Kids grew up, relationships were strained, anger became a suppressed friend,  painbodies erupted, marriage fails,  relationships fail,  I want to now know what I should have known to begin with and the rest is history.

Sometimes I sit here with Chewie the Wookie like Shih Tzu talking to her and asking, "what the hell happened Chewie?"  I get the Buddhist look of "life happened....what's your point?"


What happened was a story.  We all have one.  Had I gone to Roberts Wesleyan Seminary instead of AC, it would have been a different story.  Had I not delayed a plane trip at age 21 for a day, I'd be dead as it was hit by a fighter jet over Duarte, California June 6, 1971.   So many ways a story can change.

But I had the WCG experience.  Was it a good experience or a bad one?   I don't have to judge it or define it I suppose, but I do have to live with it and the only choice I have is , not did I have it, but what do I do with it?  Crying over spilled milk and all.

I can't speak for anyone but myself.  But I do know that each of us has to answer the question, "Has this experience made me a better person or a worse one?"  Can one accept what is unchangeable now and chalk it up to just being a story which at anytime could have changed courses and been another one?   Can you change one thing about the experience that is already past?  Can I undo it?  Can I fix it?   Can I wish it away?  etc...Nope...It is what it is and the years go on and eventually we run out of time any way.  I'm not going to be an paleontologist specializing in Neanderthal's in Europe.  My Kodak dad always said he wanted to be a State Trooper so I guess this trait runs in the family.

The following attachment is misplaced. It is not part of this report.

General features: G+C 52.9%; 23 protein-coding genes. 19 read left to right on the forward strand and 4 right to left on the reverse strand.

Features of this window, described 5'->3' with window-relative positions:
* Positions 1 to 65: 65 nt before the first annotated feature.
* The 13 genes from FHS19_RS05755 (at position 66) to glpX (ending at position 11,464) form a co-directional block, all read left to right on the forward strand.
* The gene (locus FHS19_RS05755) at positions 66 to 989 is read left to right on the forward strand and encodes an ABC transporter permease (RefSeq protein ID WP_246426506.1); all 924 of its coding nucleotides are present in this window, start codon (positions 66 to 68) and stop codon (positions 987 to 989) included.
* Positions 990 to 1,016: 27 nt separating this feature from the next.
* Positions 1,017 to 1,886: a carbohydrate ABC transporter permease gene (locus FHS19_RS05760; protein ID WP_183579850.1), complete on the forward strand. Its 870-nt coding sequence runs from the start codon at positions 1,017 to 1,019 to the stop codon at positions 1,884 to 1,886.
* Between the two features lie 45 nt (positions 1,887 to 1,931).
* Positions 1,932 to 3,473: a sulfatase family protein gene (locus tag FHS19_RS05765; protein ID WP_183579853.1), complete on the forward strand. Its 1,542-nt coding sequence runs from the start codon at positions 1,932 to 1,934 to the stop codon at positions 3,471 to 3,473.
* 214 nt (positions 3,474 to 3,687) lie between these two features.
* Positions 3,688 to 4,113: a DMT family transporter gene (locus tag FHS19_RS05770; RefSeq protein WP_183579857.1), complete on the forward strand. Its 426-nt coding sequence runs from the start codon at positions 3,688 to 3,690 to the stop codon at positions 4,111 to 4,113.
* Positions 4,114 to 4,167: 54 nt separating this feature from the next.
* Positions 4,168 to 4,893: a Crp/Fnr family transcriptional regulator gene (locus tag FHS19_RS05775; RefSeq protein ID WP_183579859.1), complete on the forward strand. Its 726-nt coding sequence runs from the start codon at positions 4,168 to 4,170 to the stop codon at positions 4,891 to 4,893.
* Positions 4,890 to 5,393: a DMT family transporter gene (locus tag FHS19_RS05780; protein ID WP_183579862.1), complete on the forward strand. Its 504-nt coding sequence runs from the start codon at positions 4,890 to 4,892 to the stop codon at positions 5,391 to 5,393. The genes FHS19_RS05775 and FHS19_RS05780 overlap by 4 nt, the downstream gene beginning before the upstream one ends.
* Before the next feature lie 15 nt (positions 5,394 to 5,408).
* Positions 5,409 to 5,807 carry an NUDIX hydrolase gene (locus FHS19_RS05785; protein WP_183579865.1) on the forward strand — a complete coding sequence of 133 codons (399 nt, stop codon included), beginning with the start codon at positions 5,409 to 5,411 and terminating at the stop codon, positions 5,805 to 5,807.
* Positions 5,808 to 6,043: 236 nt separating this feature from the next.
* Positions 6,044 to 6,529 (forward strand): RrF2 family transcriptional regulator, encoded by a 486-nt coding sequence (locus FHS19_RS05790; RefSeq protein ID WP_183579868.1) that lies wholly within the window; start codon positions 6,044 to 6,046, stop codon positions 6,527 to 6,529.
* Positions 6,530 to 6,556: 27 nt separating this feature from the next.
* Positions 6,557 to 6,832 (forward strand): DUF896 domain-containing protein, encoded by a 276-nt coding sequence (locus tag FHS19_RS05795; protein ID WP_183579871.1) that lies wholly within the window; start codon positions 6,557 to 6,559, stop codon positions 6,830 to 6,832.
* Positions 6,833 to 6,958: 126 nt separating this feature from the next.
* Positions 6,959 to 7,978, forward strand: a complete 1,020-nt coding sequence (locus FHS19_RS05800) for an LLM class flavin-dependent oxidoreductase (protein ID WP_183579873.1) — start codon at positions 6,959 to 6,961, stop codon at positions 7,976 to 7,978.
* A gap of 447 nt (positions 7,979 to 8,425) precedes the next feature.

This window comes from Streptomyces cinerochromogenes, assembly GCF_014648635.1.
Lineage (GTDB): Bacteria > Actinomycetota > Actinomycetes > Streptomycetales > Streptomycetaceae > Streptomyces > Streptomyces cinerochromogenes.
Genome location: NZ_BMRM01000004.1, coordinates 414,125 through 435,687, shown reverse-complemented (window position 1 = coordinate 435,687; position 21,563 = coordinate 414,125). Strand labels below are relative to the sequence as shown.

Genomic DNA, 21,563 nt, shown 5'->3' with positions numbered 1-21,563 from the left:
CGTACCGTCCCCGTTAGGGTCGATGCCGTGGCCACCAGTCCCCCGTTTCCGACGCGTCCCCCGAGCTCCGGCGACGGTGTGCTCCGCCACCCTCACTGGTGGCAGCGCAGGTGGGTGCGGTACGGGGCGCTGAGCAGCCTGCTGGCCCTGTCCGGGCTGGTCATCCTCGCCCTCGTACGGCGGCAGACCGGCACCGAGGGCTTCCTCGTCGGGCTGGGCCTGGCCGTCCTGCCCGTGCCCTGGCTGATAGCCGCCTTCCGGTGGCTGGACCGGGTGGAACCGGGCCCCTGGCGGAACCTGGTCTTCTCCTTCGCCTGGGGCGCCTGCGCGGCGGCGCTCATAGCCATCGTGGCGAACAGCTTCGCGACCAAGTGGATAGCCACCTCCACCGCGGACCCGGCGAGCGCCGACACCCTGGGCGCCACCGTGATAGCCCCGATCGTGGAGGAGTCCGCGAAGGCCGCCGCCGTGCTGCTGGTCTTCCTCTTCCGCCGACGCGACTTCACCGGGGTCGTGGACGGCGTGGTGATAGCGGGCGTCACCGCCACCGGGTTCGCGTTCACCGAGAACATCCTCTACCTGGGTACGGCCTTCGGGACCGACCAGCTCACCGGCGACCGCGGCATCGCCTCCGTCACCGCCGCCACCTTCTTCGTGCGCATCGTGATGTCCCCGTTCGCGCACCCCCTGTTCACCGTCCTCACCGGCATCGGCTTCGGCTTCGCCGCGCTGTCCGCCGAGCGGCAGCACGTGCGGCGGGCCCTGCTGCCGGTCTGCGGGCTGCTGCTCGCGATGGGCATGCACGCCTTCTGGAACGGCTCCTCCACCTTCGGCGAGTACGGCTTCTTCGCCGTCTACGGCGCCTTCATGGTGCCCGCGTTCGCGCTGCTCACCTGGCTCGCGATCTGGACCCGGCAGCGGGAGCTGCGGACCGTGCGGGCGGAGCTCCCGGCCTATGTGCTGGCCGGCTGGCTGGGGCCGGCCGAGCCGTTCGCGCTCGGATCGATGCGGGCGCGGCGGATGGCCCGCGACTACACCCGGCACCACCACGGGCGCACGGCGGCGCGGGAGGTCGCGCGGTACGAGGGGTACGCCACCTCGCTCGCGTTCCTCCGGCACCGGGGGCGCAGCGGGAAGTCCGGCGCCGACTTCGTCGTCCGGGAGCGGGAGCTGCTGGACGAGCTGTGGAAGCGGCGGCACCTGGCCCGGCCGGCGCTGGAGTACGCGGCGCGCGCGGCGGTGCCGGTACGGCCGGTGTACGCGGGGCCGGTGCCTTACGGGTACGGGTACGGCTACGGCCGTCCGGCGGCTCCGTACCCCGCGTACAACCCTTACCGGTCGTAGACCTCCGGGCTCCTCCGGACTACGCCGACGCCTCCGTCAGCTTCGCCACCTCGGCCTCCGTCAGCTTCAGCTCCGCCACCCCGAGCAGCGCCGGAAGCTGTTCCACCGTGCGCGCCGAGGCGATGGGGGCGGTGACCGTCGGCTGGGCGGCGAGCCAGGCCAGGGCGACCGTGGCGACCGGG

The stages of going through the crash of WCG and the faith and perceptions of tens of thousands contains all the stages and traits of what one goes through when something or someone dies.  It is a perceived loss.  At the time I wondered why a couple hundred folk could not have run the Tkaches out of town on a rail and kept it all together, but now I realize that, for me, that would have only been a temporary fix.  I was bound to outgrow it in any form.

So, when it's all said and done, are we better or worse for it all?   Only each can answer for themselves.  Some are more vocal than others.  For the thousands that read this site, it is interesting to me that there is just a core group of those who jump in.  I assume all others just read and think about it all.  Because if we perceive we are worse for it all and intend to spend the rest of our time bitter, angry and manifesting all the things painbodies love to feed on, how does that serve us?  How does that serve you?   What does that make of the rest of our lives?

"What eats you...eats you.."  comes to mind.   Emotions can make the heart and the body quite ill.  How does that serve me?